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Ray Katz in a break-out discussion during the WISE WIthin NYC Metro midpoint session.

 

In a 2009 USA Today story about the role of male mentors in the professional advancement of women, former Avon CEO James Preston recalled how he found it strange that a brand for women with a sales force of women was led by men. As he rose through the ranks of the beauty company, he sought to change that.

“I’m a first-generation American, and everyone has a right to be given an opportunity to do their best,” Preston told the paper.

Differing Beliefs and Perspective

Preston’s view is in sync with my beliefs. I was not born into privilege and had to work hard to build my own network, business relationships, and personal and professional reputation. At times, I felt like a minority in this industry, which can have a “fraternity boy” or “good old boy” feel, neither of which apply to my upbringing, beliefs or preference.

For this reason — coupled with the fact that mentoring, teaching and coaching have been in my blood since I was a young man — I was particularly intrigued and flattered when I was invited by a former female co-worker to be one of two male mentors in the New York City chapter’s most recent WISE Within cycle. After some thought, I was convinced that being a mentor for a female-centric organization would enable me to advise women from a unique perspective. I could offer a candid view from the “other side of the table” in situations in which women felt they may have been passed over for a project, job or promotion based on gender.

Slowing Down to Smell the Roses

My mentoring experience proved to be a rewarding one. I was paired with a young lady who loved her job, but felt that she was not being afforded the challenges and opportunities for growth that she felt capable of handling. I was able to impart the experience-driven advice that sometimes, particularly in the sports and lifestyle marketing business, it is OK and even beneficial to stop to smell the roses —personally and professionally — and to take a step outside oneself and learn about the jobs others in and outside of the company have.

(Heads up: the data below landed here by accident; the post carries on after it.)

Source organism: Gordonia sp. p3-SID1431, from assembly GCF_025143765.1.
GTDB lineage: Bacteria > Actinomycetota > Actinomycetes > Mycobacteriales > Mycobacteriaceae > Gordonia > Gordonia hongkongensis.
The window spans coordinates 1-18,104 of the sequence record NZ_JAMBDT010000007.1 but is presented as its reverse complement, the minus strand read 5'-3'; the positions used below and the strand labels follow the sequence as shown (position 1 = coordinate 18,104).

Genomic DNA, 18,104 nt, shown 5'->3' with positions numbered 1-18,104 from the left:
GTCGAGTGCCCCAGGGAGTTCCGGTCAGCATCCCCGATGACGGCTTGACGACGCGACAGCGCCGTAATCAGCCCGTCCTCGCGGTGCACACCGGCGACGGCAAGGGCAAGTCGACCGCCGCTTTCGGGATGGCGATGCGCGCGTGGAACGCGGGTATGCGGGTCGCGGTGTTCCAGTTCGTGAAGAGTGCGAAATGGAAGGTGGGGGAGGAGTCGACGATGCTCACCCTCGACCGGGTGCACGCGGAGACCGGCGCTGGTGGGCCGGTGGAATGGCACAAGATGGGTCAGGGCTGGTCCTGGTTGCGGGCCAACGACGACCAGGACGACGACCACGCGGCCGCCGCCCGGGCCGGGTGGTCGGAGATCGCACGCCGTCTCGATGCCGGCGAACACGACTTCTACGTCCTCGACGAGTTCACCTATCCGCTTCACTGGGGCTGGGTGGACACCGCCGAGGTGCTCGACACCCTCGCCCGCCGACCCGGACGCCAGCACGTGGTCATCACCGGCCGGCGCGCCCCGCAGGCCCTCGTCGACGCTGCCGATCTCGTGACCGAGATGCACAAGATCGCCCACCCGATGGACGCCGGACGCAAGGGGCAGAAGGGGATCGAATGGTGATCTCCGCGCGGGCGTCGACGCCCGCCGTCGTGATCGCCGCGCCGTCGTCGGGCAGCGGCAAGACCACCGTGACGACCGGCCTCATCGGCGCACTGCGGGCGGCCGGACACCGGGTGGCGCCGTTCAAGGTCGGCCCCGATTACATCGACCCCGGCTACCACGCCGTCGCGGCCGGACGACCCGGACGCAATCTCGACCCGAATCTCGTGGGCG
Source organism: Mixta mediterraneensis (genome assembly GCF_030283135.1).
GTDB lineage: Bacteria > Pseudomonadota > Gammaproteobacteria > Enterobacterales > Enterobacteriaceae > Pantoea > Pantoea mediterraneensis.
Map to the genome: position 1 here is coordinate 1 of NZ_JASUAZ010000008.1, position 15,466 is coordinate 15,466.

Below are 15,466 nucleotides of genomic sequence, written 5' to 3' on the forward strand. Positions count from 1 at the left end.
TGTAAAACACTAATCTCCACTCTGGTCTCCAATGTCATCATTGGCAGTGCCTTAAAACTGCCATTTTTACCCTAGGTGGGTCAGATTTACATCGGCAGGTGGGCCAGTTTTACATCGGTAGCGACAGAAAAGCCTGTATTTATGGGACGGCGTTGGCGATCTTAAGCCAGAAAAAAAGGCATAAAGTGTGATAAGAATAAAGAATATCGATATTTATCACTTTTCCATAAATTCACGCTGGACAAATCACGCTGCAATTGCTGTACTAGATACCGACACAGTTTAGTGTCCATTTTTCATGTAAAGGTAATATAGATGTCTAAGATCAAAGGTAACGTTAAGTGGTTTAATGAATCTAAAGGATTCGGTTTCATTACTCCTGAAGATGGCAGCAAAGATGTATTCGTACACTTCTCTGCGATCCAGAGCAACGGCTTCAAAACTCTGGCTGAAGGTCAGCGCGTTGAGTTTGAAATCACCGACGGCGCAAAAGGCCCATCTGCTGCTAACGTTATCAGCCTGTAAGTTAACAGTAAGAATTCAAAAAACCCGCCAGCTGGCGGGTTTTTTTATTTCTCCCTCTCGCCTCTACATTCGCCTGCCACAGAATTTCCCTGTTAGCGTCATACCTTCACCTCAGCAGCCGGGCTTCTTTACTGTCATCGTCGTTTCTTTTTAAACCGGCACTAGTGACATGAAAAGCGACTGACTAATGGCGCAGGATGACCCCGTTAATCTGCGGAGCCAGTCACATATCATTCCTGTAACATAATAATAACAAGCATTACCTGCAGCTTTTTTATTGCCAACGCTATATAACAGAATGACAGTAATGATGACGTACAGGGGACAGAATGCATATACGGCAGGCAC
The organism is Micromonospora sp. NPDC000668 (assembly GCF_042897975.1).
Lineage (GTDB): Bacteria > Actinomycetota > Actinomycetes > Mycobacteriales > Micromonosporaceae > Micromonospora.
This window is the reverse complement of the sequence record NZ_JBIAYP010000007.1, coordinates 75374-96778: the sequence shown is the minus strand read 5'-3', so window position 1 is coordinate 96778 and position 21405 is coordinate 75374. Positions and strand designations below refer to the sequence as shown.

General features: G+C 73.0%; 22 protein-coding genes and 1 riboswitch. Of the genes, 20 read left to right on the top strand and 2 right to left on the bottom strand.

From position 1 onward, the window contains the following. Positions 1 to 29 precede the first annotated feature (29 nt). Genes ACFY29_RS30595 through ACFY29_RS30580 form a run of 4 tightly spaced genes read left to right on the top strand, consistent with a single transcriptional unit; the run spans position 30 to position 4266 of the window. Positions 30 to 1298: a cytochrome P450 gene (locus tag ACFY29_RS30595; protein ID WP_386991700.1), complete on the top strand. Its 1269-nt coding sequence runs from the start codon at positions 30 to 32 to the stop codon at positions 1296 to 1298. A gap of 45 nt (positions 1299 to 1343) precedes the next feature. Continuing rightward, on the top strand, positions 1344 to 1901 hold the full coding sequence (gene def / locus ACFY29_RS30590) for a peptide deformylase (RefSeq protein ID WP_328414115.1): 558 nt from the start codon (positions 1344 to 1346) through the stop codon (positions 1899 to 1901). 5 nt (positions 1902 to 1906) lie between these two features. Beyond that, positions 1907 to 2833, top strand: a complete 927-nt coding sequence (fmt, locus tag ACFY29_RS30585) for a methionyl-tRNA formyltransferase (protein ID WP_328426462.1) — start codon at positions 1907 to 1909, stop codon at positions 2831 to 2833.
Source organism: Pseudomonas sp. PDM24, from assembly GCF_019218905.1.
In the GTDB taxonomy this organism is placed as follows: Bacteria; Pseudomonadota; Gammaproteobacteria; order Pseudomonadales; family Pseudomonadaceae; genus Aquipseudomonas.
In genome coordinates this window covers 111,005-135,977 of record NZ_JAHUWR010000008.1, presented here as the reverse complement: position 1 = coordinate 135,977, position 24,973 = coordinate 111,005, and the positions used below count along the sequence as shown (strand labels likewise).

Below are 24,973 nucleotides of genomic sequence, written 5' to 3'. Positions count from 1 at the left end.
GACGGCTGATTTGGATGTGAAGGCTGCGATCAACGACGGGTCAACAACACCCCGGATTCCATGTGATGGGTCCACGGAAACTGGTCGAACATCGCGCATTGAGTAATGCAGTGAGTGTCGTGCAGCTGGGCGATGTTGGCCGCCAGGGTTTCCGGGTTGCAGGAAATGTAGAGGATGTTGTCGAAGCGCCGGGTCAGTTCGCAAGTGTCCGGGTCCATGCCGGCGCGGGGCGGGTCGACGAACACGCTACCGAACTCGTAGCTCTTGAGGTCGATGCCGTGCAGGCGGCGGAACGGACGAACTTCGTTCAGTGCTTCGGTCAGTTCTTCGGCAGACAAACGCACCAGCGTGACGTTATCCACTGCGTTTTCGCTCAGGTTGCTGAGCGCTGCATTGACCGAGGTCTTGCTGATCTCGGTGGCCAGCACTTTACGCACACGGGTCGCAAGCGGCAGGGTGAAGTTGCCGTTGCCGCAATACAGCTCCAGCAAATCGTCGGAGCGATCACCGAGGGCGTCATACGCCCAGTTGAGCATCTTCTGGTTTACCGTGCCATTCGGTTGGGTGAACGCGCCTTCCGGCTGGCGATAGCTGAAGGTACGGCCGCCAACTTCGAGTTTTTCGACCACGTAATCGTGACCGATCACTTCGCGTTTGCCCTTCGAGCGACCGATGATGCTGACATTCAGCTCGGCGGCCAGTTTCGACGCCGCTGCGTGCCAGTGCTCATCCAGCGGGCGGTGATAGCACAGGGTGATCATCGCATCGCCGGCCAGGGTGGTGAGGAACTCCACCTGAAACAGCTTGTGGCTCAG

By striking work-life balance and slowing the game down enough to see things from the vantage points of co-workers, clients and others, my protégé was able to build synergy with other departments to the benefit of the organization and its customers while setting herself up for future advancement.

Year 1 of my WISE Within mentoring experience had the bonus effect of enabling me to better hire, train, motivate and manage not only women, but all types of employees. More broadly, I feel I increased mutual empathy among team members of my company, Source Communications, which already has a unique environment of employee development that cultivates and rewards great ideas and innovative, strategic thinking at all levels. This environment leads to superior client service and results as well as to loyal employees of all ages, backgrounds and genders who feel valued and esteemed.

Ray Katz

About Ray Katz

Ray Katz is managing partner at Source1 Sports, a division within Source Communications. Katz has held a broad range of senior positions at diverse organizations within the sports industry, including Optimum Sports, the National Football League and Madison Square Garden. He is a graduate of the University of Pennsylvania and The Wharton School and is an adjunct faculty member at New York University and Columbia University. Katz is also a board of advisors member at the Wharton Sports Business Initiative, the Ivy Sports Symposium and the Business of Sports School.

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